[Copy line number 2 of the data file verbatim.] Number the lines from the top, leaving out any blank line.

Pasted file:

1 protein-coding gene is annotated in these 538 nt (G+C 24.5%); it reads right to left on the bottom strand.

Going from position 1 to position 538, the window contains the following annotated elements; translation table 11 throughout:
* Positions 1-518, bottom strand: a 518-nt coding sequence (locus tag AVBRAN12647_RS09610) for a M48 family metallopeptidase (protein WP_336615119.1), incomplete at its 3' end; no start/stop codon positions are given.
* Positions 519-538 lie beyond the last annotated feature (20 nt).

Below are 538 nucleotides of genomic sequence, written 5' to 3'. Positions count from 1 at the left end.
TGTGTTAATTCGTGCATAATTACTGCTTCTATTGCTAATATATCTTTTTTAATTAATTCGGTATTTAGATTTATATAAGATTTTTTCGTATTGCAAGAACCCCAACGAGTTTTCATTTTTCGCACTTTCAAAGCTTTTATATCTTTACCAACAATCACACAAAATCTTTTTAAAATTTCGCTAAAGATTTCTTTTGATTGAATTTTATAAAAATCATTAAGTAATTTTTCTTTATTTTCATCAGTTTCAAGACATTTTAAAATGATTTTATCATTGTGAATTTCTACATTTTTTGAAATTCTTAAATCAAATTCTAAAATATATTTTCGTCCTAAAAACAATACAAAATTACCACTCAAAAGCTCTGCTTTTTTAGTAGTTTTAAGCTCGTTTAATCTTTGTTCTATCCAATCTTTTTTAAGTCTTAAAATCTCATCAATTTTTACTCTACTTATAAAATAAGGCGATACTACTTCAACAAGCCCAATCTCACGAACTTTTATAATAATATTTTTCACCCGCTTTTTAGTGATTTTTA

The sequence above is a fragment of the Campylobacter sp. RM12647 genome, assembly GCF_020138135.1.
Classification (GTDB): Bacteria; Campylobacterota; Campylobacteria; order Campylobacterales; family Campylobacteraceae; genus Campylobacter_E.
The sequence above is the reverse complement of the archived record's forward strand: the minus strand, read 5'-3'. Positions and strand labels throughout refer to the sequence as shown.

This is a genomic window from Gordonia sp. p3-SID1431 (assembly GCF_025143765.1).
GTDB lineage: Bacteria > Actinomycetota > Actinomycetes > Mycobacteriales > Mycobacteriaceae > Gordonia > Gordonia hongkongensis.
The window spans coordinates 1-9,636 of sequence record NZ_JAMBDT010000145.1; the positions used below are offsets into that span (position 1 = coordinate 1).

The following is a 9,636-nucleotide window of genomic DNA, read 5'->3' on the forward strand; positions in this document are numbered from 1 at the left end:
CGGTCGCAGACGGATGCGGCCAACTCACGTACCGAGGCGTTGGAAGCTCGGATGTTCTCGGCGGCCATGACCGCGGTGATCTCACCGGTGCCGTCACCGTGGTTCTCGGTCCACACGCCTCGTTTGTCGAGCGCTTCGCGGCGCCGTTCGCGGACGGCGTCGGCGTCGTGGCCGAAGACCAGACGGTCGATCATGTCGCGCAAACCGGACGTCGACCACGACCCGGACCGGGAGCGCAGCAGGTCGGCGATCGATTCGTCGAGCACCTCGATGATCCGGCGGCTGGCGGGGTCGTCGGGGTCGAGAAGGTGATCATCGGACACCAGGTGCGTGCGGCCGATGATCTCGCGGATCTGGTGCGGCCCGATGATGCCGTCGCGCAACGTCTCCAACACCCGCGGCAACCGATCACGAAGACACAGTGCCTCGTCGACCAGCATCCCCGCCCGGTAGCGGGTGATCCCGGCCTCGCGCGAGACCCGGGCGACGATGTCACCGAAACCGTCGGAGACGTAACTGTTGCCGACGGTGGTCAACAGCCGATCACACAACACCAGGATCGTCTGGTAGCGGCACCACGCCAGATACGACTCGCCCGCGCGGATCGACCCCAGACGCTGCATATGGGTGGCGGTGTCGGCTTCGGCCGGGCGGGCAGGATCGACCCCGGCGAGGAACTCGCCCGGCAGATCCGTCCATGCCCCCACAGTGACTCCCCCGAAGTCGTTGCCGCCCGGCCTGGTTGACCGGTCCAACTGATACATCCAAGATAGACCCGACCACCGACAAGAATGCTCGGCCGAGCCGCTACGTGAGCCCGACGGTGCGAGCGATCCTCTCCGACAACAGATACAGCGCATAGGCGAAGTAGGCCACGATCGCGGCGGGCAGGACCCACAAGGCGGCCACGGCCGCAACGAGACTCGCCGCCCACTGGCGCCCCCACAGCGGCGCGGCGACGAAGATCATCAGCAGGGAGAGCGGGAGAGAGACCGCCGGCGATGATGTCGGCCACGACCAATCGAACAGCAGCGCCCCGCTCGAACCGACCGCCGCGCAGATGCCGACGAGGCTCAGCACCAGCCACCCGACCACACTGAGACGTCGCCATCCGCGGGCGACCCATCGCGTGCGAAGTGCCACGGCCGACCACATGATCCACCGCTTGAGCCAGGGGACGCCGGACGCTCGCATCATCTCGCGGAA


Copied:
Going from position 1 to position 538, the window contains the following annotated elements; translation table 11 throughout: